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UNLV football wraps up spring with plenty of lingering questions remaining

Caleb Herring, Sean Reilly will take quarterback competition into the fall

UNLV Spring Scrimmage

Offensive lineman Jason Heath attempts a pretend tackle on Demil Harris during UNLV's annual spring intrasquad football game Saturday, April 2, 2011. Launch slideshow »

As expected, UNLV's spring football season came and went without most of the lingering questions being answered.

But Saturday's showcase at Rebel Park may have at least helped create a bit of fanfare.

The annual spring wrap-up scrimmage was moved to the UNLV campus and away from Sam Boyd Stadium, and it coincided with an apparel sale put on by the athletic department, bringing in a bit of added revenue.

The turnout was strong, but if the Rebels want to bring back the bulk of those fans plus some, they'll have to build off of what second-year coach Bobby Hauck called a solid spring camp when fall ball begins.

"The attitude and effort was almost 100 percent," he said. "We had one day where it wasn't good enough, but 14 of 15 isn't bad. I thought we improved. We're awfully young, we look young and that's going to cause us some fits at times, but it was good."

The scrimmage didn't take on a typical game structure, but all eyes, as per usual, were on the quarterbacks, as Hauck will again have a competition for the starting job.

Sophomore Caleb Herring went 7-of-13 for 65 yards during team drills on Saturday, while junior newcomer Sean Reilly was 8-of-12 for 73 yards and a TD pass, which came against the team's No. 1 defensive unit.

"At quarterback, Caleb's ahead right now, but that should be expected, as he's had a year in the system," Hauck said. "We'll certainly give both guys a chance to compete for it in fall camp and we'll see where it goes."

Those two will also have competition going on right behind them at the running back spot, which Hauck showed in 2010 is beyond vital in his balanced offensive system.

He said that, ideally, he'd like to go three deep in the backfield, and the top three guys in contention for the bulk of the carries right now are sophomore Bradley Randle, sophomore Tim Cornett and freshman Dionza Bradford.

Cornett was UNLV's leading rusher as a true frosh, racking up 546 yards on 144 carries. Randle had 110 yards on 25 totes in an injury-marred redshirt freshman campaign, while Bradford, who grayshirted last season, showed on Saturday a little bit of what made him such a big recruit for the program a year ago. Also in the mix will be converted defensive back Deante' Purvis.

But, of course, the key to it all will be how UNLV performs up front.

UNLV will again be young, but plenty of that youth will be up front, and it'll be tough to get a good read on the unit until the fall, when the full complement of guys are both present and healthy.

The same can be said for the defense as a whole.

The final spring roster included 49 freshmen and sophomores, who will need to mature in a hurry by the time the team reconvenes towards the end of the summer.

"We don't have a big junior or senior class right now," Hauck said. "We'll be the youngest team in college football next year. I can't imagine anyone being more youthful.

"Youth is going to be served here. We just need to improve. If we can continue to get better, we've got a chance to be a good football team eventually."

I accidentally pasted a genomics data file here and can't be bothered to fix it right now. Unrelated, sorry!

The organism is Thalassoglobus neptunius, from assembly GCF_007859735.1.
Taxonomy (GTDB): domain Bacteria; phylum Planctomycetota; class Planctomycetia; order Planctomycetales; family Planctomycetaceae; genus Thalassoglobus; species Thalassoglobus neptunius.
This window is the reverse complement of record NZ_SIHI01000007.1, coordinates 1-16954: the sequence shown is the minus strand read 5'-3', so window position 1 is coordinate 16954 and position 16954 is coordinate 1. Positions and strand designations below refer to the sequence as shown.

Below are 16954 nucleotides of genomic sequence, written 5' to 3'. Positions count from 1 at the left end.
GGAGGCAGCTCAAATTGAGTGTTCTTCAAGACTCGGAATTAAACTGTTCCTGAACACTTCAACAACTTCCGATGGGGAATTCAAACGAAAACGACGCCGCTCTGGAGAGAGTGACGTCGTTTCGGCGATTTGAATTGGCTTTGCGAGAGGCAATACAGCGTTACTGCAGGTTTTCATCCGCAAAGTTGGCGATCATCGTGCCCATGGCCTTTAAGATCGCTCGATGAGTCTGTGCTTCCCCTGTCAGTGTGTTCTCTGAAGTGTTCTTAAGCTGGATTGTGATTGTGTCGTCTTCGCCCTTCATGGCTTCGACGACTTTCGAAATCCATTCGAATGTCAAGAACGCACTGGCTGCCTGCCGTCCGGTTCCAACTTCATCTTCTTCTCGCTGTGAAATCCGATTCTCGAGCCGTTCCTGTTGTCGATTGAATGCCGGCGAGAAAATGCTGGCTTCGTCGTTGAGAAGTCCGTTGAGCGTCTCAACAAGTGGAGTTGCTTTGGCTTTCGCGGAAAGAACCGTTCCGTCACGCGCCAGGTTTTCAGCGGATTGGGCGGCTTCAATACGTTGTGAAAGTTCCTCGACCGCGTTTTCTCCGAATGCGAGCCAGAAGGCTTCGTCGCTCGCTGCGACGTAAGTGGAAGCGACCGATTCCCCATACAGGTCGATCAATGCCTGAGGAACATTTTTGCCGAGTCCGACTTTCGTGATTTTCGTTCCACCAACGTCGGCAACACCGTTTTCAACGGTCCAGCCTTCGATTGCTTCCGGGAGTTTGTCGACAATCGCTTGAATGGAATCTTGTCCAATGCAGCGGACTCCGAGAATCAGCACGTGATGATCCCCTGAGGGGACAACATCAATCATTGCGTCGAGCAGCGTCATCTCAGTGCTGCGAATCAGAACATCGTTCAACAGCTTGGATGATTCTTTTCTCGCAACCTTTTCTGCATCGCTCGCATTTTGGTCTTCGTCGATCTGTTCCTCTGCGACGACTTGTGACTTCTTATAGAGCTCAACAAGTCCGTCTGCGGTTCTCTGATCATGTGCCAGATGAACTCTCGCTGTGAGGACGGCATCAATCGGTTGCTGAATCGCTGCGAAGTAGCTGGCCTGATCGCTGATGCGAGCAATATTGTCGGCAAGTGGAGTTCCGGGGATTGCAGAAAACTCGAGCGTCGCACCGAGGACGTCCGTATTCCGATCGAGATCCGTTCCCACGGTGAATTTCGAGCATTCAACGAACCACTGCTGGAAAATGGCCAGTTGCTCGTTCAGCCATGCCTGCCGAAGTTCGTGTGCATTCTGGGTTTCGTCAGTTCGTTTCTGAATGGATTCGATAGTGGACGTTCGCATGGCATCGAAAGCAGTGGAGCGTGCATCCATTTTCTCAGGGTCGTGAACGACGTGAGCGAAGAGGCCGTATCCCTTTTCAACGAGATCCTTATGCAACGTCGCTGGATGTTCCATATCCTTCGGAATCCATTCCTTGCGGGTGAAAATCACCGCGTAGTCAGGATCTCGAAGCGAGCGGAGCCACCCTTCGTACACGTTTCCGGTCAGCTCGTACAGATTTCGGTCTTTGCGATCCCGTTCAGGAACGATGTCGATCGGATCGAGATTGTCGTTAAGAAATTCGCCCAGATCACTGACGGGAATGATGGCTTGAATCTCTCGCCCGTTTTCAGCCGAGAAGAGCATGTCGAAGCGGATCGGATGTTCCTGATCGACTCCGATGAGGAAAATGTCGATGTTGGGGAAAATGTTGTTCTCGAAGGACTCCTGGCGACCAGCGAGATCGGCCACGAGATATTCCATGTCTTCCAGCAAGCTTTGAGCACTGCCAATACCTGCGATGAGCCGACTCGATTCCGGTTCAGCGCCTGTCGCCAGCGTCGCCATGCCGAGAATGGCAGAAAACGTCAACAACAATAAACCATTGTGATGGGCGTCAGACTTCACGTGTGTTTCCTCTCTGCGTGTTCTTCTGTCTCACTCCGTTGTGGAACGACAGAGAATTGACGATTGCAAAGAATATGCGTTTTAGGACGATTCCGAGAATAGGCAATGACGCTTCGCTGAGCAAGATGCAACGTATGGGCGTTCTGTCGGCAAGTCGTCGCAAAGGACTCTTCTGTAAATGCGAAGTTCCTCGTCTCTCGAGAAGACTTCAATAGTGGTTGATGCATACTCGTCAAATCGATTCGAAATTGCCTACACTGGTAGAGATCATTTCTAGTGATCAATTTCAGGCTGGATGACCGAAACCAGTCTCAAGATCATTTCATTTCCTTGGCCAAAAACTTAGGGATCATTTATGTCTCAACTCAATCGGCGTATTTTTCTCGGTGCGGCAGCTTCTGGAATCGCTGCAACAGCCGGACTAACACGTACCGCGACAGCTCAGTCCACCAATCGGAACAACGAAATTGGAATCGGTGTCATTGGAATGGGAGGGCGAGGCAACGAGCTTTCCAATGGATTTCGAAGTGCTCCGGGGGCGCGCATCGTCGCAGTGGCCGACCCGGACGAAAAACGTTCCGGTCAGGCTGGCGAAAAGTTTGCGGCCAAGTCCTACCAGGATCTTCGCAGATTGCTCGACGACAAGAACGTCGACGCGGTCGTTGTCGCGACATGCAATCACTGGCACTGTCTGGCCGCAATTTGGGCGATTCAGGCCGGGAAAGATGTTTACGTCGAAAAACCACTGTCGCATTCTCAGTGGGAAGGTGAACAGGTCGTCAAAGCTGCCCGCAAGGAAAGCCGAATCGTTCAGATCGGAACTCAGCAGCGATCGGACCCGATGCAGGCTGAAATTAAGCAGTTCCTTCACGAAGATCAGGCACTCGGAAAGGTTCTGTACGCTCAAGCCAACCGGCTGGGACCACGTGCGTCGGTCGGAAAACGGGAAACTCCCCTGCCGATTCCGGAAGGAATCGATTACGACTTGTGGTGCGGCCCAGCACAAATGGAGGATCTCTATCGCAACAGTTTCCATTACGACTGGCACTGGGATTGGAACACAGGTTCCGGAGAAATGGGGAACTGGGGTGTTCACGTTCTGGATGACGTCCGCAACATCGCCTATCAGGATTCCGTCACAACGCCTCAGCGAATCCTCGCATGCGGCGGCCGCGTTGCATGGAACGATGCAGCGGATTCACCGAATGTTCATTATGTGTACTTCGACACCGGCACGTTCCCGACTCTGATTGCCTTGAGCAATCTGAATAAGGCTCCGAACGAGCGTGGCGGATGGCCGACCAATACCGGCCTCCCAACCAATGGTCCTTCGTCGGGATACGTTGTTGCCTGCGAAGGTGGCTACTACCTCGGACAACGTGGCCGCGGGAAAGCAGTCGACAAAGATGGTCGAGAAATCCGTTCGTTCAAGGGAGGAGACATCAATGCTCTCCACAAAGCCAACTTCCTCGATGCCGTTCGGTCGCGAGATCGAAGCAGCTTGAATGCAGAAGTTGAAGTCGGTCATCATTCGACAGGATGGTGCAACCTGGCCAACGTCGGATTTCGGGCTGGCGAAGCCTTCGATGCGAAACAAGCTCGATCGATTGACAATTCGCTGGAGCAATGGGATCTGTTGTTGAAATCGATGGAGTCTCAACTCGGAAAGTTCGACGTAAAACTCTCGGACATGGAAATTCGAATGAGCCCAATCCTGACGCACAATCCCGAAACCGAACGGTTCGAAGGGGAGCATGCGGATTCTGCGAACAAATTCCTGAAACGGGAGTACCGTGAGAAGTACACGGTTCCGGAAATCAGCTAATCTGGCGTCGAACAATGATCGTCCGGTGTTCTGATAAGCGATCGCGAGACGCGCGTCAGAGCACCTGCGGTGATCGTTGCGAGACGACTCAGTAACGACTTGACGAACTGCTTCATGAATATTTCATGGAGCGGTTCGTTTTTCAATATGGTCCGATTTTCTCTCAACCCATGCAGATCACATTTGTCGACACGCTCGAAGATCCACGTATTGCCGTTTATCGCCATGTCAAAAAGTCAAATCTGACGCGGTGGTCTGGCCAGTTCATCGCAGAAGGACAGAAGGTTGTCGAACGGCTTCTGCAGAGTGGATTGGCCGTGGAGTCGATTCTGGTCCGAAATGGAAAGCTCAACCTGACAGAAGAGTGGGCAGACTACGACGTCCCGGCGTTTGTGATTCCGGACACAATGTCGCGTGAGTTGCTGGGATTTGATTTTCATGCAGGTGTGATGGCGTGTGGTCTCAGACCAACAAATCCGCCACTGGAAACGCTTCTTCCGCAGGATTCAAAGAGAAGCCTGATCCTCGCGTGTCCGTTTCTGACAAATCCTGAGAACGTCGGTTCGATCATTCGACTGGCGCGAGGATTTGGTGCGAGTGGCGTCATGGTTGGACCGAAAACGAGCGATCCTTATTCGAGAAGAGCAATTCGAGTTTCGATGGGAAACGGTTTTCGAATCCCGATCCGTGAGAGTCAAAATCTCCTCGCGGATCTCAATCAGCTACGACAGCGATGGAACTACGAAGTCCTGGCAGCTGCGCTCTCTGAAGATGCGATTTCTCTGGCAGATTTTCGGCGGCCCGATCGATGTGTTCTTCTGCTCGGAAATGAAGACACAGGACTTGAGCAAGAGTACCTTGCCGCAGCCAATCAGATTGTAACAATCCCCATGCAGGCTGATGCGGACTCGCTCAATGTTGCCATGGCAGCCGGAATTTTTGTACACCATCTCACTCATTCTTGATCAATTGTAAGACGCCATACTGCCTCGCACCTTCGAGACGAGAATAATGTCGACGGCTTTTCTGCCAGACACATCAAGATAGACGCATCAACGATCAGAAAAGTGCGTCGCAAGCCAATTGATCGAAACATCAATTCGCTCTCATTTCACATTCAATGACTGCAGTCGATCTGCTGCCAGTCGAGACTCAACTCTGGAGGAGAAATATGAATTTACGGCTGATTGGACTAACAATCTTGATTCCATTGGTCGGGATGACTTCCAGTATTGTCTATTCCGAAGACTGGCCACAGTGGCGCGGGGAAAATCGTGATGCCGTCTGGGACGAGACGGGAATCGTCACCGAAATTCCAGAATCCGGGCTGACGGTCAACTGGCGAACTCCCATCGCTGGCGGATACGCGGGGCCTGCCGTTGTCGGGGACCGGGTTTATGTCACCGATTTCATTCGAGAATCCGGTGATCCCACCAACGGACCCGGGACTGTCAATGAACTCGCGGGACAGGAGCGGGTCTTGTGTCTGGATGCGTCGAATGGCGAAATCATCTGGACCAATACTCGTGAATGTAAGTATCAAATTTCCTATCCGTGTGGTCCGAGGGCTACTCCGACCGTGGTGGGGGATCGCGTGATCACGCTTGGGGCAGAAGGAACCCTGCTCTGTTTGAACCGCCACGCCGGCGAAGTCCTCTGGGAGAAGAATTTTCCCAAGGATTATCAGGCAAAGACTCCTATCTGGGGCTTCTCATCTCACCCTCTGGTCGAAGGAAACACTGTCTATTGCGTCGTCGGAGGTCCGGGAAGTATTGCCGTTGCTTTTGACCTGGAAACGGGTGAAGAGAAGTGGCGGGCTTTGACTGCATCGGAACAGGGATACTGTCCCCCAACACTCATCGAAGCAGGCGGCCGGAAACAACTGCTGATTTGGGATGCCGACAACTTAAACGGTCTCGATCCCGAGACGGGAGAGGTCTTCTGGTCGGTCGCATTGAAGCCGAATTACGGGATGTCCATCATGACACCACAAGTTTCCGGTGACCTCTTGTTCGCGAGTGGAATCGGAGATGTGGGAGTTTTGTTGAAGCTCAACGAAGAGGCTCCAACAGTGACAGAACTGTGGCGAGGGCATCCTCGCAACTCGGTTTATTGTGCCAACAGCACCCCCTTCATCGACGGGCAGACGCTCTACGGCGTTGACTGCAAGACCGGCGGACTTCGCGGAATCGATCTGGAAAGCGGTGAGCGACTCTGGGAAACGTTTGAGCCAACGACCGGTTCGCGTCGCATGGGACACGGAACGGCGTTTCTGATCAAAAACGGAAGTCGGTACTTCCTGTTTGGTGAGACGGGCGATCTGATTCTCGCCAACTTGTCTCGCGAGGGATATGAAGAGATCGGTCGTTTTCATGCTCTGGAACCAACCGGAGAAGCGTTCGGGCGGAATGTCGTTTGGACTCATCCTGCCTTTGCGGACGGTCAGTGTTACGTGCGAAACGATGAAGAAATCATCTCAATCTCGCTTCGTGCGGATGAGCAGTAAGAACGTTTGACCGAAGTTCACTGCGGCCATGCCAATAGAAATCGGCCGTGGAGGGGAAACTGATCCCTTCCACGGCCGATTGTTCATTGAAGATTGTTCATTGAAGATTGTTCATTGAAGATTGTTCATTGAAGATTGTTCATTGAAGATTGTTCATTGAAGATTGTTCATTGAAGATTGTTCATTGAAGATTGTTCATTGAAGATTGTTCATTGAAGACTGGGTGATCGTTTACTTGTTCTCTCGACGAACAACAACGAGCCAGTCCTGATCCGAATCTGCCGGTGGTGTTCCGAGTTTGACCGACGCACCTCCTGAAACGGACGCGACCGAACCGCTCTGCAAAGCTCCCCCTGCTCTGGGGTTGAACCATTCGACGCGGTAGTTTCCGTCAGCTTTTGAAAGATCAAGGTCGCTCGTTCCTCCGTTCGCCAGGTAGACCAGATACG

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  1. This doesnt sound good. Youngest team in football!! That doesnt bode well. We were incredibly weak on defense last two years...when for years our def was good but no offense.........Better get some JC transfers here.

  2. Another 2 win season with a lot of injuries along the way. Not only are the Rebs young but they are small & thin. I like coach Hauck a lot but it's gonna be another long year. My guess is JC transfers next year. I think he's tying to get 1-2 yrs experience with his recruiting classes then surround them with JC transfers, thats my guess. Rebs give it your best shot.

  3. I hope that the annual spring scrimmage moves back to Sanm Boyd next year. The atmosphere in the stands is much more festive and participatory. You can enjoy the playmaking much better than you do on the sidelines at Rebel Park looking over shoulders of people in front of you. Standing in place is not fun for two hours. Porta-poties not enjoyble and not close. The picnic outside the stadium is a big treat. I miss that. Last year, it was done by Memphis BBQ and it was very fun.

  4. They signed some JC players this year, I just dont know how much impact they will make. The Rebs really need to get bigger & tougher on both lines. If they cannot run the ball & protect either Herring or Reilly its a wrap. On defense they have to stop the run once in a while & get decent pressure on opposing QB's to even stand a chance. You can't let the QB have 5-6 seconds to pick his spots every passing down, not even D. Rivas can cover a receiver that long. I'm hoping for the best and a team that will play with heart.

  5. These kids need to live in the weight room for the next four months

  6. Four months is a long time to gain more strength and fitness. One can not do anything about youth except to nurture it and hope that it grows. But the most distressing thing that I read in this article is that Hauck says "eventually" to being a good team. He is in year 2 of a 4 year countdown in my eyes so he better step it up. I'm expecting 4-5 wins this year (one of those wins being at unr) and anything less is a failure in my opinion; young team or not.

  7. It's a good thing that we are young, that is how you establish a program in the mold of the coach. Hauck is very particular about his teams identity, and the only way to create that culuture is with young players.